$32 billion cryptocurrency exchange FTX has filed for bankruptcy in the US, following weeks of speculation about the true financial health of the firm.
Sam Bankman-Fried has also stepped down as chief executive, the company said.
This massive turn of fortune for the once-second-largest crypto exchange further casts a shadow over the already troubled crypto market.
“I’m really sorry, again, that we ended up here. Hopefully things can find a way to recover,” Mr Bankman-Fried, nicknamed the ‘King of Crypto’, wrote on Twitter on Friday.
“I was shocked to see things unravel the way they did.”
Prior to the meltdown, Mr Bankman-Fried had been one of the stars of the crypto scene, drawing comparisons to investment magnate Warren Buffett, with a net worth estimated at more than $15bn (£12.8bn) as recently as Monday.
But rumours earlier this week that FTX and other firms owned by Mr Bankman-Fried were on shaky financial ground prompted a mass of customers to try to withdraw funds from FTX, an exchange used to buy and sell digital tokens.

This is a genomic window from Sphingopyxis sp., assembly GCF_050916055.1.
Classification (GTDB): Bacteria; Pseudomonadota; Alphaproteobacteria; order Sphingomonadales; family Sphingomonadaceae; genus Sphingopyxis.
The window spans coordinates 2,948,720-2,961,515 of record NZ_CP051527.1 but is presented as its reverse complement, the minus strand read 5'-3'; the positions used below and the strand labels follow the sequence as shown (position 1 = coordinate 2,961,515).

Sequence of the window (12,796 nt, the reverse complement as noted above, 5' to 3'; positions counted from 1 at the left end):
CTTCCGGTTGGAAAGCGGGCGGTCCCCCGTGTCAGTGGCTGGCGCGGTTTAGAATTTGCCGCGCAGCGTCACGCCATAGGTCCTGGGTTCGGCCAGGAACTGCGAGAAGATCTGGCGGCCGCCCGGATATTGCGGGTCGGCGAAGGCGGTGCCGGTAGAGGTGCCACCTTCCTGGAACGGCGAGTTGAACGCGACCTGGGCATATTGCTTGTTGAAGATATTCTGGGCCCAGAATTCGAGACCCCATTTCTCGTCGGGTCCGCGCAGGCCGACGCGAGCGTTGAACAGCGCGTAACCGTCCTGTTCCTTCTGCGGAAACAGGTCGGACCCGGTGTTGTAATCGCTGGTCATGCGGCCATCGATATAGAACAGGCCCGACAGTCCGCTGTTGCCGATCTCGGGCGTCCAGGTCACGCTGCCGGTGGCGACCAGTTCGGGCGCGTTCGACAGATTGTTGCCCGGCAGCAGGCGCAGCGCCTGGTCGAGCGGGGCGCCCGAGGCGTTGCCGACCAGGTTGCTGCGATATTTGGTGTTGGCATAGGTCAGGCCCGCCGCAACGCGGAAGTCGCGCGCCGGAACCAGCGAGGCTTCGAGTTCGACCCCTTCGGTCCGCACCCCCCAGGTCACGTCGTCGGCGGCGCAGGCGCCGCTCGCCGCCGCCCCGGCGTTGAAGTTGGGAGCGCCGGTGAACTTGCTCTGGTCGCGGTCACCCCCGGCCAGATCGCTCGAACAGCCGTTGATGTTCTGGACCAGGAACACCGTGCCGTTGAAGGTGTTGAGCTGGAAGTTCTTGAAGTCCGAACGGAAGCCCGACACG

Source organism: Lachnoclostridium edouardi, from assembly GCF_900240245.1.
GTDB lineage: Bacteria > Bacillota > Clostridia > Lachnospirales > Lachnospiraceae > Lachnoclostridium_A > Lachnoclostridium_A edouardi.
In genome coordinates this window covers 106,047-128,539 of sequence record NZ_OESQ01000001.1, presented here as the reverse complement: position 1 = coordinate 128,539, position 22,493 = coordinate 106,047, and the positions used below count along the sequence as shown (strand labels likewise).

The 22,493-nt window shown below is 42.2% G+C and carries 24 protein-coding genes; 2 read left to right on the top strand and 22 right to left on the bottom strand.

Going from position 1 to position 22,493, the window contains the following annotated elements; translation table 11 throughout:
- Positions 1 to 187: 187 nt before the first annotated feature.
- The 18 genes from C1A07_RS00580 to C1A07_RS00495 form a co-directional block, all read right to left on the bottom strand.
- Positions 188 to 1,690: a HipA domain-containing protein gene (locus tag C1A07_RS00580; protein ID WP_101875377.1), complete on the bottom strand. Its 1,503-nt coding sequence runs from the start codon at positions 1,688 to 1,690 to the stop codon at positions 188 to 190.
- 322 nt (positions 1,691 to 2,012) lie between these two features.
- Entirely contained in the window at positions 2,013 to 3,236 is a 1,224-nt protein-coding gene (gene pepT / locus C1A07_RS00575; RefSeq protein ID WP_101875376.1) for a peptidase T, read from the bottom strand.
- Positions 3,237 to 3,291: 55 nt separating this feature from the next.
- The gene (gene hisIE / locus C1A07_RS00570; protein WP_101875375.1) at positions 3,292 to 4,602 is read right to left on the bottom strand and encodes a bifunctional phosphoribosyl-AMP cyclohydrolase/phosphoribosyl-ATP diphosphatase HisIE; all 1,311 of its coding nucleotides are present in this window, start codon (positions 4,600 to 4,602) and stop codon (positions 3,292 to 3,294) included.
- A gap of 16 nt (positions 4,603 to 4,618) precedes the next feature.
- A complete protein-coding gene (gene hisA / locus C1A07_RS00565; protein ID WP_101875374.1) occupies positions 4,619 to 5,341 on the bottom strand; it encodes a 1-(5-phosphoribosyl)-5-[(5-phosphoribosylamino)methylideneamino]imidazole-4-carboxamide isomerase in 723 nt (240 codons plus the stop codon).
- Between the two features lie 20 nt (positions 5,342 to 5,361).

Facing a cash crunch, Mr Bankman-Fried tried to organize a bailout but that failed, leaving FTX scrambling to raise billions of dollars and many customers unable to access their money.
By filing for Chapter 11 bankruptcy, the company can continue operating, while restructuring its debts under court supervision.
FTX said the goal was to “begin an orderly process to review and monetize assets for the benefit of all global stakeholders”.
“The FTX Group has valuable assets that can only be effectively administered in an organised, joint process,” said new chief executive John J Ray III, a lawyer who previously worked at a venture capital firm and has experience with high-profile bankruptcy cases.